Toronto, March 21, 2019 – In many North American cities, municipal leaders have developed ambitious long-term transportation plans, yet local officials often concede that existing revenues streams are inadequate to finance such plans. Municipalities may lack either the legal authority or the political will to create new revenue streams.
In response, some cities have turned to citizens directly and held referenda on temporary, earmarked sales tax increases to fund capital-intensive transit projects. A new paper from the Institute on Municipal Finance and Governance at the Munk School of Global Affairs & Public Policy looks at why some communities have been more receptive to this funding model than others, and draws lessons for cities looking to build and finance new transit infrastructure.
In Mind the Funding Gap: Transit Financing in Los Angeles County and Metro Vancouver, Dr. Matthew Lesch compares a successful 2008 ballot measure that raised money for transportation in Los Angeles County to a similar but unsuccessful 2015 public vote in Metro Vancouver. Through this comparison, the paper identifies some important lessons for municipalities looking to invest in their public transportation systems:

  • Shared perceptions of a problem, such as traffic congestion, can create “windows of opportunities” for bold transit policy proposals
  • Public trust, both in government and transit agencies, is essential to the success of transit measure campaigns. In particular, one of the lessons from Los Angeles County is the need to be explicit about how public funds will be managed and overseen.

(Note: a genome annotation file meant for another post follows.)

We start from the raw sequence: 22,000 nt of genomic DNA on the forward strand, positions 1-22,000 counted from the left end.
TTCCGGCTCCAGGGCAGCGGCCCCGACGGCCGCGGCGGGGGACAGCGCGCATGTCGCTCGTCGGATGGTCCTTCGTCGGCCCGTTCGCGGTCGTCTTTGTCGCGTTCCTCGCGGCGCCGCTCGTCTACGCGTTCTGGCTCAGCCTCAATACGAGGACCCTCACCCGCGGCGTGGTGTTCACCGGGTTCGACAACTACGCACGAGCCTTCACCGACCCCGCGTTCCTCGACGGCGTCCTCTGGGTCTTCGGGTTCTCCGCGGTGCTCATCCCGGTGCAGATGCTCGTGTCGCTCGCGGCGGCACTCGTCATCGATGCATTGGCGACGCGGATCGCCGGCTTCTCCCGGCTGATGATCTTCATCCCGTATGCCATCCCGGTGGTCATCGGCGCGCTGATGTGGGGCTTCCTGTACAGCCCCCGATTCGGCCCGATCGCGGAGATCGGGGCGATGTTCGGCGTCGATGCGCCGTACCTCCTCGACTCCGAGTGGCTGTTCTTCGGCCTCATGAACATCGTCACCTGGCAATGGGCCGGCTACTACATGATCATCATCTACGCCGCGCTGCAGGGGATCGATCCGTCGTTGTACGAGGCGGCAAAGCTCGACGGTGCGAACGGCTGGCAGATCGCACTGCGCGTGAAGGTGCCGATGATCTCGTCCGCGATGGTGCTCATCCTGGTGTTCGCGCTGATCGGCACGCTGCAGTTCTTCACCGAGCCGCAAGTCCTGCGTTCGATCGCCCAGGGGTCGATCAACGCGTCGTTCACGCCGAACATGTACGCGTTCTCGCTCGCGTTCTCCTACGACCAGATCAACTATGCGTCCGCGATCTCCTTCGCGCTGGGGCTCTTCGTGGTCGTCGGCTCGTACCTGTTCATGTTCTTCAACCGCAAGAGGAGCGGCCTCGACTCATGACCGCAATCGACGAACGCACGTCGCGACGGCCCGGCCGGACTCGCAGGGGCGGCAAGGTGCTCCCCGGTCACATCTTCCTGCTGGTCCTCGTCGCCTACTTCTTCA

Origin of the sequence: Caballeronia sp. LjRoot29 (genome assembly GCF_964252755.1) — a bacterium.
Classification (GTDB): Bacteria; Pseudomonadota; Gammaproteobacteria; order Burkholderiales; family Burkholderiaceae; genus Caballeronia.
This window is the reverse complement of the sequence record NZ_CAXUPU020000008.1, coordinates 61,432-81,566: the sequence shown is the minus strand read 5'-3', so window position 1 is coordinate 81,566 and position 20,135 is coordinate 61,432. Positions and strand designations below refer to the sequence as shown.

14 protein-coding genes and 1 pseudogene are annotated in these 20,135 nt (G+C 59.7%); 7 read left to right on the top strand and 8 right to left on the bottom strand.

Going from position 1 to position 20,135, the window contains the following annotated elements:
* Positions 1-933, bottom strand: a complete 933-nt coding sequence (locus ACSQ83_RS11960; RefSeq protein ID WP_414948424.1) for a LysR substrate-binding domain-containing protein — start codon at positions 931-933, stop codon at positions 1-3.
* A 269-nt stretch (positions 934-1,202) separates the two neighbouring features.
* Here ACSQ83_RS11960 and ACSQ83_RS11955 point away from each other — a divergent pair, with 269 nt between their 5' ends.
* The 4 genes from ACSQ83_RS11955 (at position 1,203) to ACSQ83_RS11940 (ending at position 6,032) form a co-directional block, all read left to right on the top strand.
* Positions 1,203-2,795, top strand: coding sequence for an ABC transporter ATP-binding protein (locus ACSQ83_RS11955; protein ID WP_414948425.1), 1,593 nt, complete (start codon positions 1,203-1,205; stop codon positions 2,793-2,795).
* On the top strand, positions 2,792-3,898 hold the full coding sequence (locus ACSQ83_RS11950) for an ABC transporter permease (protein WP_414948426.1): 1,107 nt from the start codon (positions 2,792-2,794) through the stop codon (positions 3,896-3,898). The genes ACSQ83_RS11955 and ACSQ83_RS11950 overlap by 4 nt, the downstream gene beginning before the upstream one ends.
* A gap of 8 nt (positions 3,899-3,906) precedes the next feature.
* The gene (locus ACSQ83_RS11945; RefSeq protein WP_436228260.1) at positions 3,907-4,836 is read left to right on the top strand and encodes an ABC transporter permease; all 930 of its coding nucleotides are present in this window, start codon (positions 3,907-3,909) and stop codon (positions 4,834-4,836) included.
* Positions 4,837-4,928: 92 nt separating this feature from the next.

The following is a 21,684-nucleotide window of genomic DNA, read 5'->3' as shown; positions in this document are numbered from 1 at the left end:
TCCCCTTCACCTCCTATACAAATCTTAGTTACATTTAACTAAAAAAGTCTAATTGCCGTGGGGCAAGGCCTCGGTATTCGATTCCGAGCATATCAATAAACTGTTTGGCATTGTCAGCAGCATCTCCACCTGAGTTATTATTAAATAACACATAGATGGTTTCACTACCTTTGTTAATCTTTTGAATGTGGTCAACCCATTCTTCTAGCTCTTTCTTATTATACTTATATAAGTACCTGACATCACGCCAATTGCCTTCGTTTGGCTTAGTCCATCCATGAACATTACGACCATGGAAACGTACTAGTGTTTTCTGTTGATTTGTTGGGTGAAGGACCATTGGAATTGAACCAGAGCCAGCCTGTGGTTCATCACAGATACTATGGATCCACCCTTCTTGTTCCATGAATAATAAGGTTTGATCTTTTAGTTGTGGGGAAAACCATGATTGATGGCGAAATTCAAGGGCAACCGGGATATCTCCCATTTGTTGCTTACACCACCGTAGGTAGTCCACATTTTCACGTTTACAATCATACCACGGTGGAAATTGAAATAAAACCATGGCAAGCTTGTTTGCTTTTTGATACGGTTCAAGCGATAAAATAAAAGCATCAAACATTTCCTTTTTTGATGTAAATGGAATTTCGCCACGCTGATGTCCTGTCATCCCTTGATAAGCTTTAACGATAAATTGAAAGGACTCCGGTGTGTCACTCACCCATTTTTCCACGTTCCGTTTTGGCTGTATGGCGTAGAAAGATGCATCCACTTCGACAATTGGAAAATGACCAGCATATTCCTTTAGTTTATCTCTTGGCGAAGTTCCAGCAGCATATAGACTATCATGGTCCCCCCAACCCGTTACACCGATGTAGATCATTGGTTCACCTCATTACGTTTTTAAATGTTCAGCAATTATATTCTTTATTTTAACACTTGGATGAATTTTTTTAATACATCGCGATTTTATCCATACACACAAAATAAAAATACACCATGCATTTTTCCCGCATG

• The backing of a broad-based coalition of civil society actors is necessary but ultimately insufficient for winning over public support.
  • Successful transit measure campaigns require an emphasis on specific policy benefits and less emphasis on actors, such as politicians, who can often trigger concerns about trust.

Read the paper.

About the Author

Dr. Matthew Lesch was the 2017–2018 Postdoctoral Fellow at IMFG. He received his PhD from the Department of Political Science at the University of Toronto. His research focuses on how political factors influence the uptake, spread, and durability of evidence-based policy measures.

About the Institute on Municipal Finance

The Institute on Municipal Finance and Governance is a research hub and think tank that focuses on the fiscal and governance challenges facing large cities and city-regions. It is located within the University of Toronto’s Munk School of Global Affairs and Public Policy.

For more information, please contact:

Tomas Hachard | Manager, Programs and Research
Institute on Municipal Finance and Governance
Munk School of Global Affairs and Public Policy
University of Toronto | 416-978-5117